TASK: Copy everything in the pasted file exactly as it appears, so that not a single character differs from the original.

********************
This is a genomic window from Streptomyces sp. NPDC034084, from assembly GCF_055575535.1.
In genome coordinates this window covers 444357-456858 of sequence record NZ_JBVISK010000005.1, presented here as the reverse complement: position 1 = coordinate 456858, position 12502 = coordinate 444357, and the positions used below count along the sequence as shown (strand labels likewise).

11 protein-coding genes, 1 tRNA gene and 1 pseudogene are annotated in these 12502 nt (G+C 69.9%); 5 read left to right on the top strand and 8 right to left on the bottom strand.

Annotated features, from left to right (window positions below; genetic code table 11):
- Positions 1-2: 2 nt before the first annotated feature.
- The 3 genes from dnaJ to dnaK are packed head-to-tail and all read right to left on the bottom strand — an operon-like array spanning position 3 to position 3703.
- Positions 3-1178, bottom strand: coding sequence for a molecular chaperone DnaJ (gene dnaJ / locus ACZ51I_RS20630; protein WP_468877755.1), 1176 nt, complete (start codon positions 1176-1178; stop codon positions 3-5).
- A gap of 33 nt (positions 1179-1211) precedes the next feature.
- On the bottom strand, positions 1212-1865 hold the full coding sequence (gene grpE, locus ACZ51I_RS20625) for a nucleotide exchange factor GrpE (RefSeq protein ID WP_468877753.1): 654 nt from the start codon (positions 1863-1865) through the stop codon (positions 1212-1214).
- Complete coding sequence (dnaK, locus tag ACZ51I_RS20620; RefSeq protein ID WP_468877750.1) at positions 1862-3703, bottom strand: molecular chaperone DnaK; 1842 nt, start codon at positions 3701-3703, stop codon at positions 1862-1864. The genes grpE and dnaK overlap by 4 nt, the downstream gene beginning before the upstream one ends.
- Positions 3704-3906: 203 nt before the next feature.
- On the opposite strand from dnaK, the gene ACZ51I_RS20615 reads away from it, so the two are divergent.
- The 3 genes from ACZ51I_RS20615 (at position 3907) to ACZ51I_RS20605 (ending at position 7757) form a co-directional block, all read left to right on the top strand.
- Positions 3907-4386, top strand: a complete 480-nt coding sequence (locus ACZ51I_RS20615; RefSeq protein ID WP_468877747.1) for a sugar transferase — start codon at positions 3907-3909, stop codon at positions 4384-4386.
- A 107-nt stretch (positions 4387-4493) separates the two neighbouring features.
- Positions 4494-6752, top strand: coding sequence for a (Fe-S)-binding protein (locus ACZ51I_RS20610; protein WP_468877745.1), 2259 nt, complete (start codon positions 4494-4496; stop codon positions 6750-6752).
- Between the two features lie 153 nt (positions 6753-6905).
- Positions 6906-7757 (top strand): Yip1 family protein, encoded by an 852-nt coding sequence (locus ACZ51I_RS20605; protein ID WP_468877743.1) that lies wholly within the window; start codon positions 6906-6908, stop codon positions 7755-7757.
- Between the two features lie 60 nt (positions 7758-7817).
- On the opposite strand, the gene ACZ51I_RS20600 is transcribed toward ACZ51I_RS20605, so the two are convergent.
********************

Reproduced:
This is a genomic window from Streptomyces sp. NPDC034084, from assembly GCF_055575535.1.
In genome coordinates this window covers 444357-456858 of sequence record NZ_JBVISK010000005.1, presented here as the reverse complement: position 1 = coordinate 456858, position 12502 = coordinate 444357, and the positions used below count along the sequence as shown (strand labels likewise).

11 protein-coding genes, 1 tRNA gene and 1 pseudogene are annotated in these 12502 nt (G+C 69.9%); 5 read left to right on the top strand and 8 right to left on the bottom strand.

Annotated features, from left to right (window positions below; genetic code table 11):
- Positions 1-2: 2 nt before the first annotated feature.
- The 3 genes from dnaJ to dnaK are packed head-to-tail and all read right to left on the bottom strand — an operon-like array spanning position 3 to position 3703.
- Positions 3-1178, bottom strand: coding sequence for a molecular chaperone DnaJ (gene dnaJ / locus ACZ51I_RS20630; protein WP_468877755.1), 1176 nt, complete (start codon positions 1176-1178; stop codon positions 3-5).
- A gap of 33 nt (positions 1179-1211) precedes the next feature.
- On the bottom strand, positions 1212-1865 hold the full coding sequence (gene grpE, locus ACZ51I_RS20625) for a nucleotide exchange factor GrpE (RefSeq protein ID WP_468877753.1): 654 nt from the start codon (positions 1863-1865) through the stop codon (positions 1212-1214).
- Complete coding sequence (dnaK, locus tag ACZ51I_RS20620; RefSeq protein ID WP_468877750.1) at positions 1862-3703, bottom strand: molecular chaperone DnaK; 1842 nt, start codon at positions 3701-3703, stop codon at positions 1862-1864. The genes grpE and dnaK overlap by 4 nt, the downstream gene beginning before the upstream one ends.
- Positions 3704-3906: 203 nt before the next feature.
- On the opposite strand from dnaK, the gene ACZ51I_RS20615 reads away from it, so the two are divergent.
- The 3 genes from ACZ51I_RS20615 (at position 3907) to ACZ51I_RS20605 (ending at position 7757) form a co-directional block, all read left to right on the top strand.
- Positions 3907-4386, top strand: a complete 480-nt coding sequence (locus ACZ51I_RS20615; RefSeq protein ID WP_468877747.1) for a sugar transferase — start codon at positions 3907-3909, stop codon at positions 4384-4386.
- A 107-nt stretch (positions 4387-4493) separates the two neighbouring features.
- Positions 4494-6752, top strand: coding sequence for a (Fe-S)-binding protein (locus ACZ51I_RS20610; protein WP_468877745.1), 2259 nt, complete (start codon positions 4494-4496; stop codon positions 6750-6752).
- Between the two features lie 153 nt (positions 6753-6905).
- Positions 6906-7757 (top strand): Yip1 family protein, encoded by an 852-nt coding sequence (locus ACZ51I_RS20605; protein ID WP_468877743.1) that lies wholly within the window; start codon positions 6906-6908, stop codon positions 7755-7757.
- Between the two features lie 60 nt (positions 7758-7817).
- On the opposite strand, the gene ACZ51I_RS20600 is transcribed toward ACZ51I_RS20605, so the two are convergent.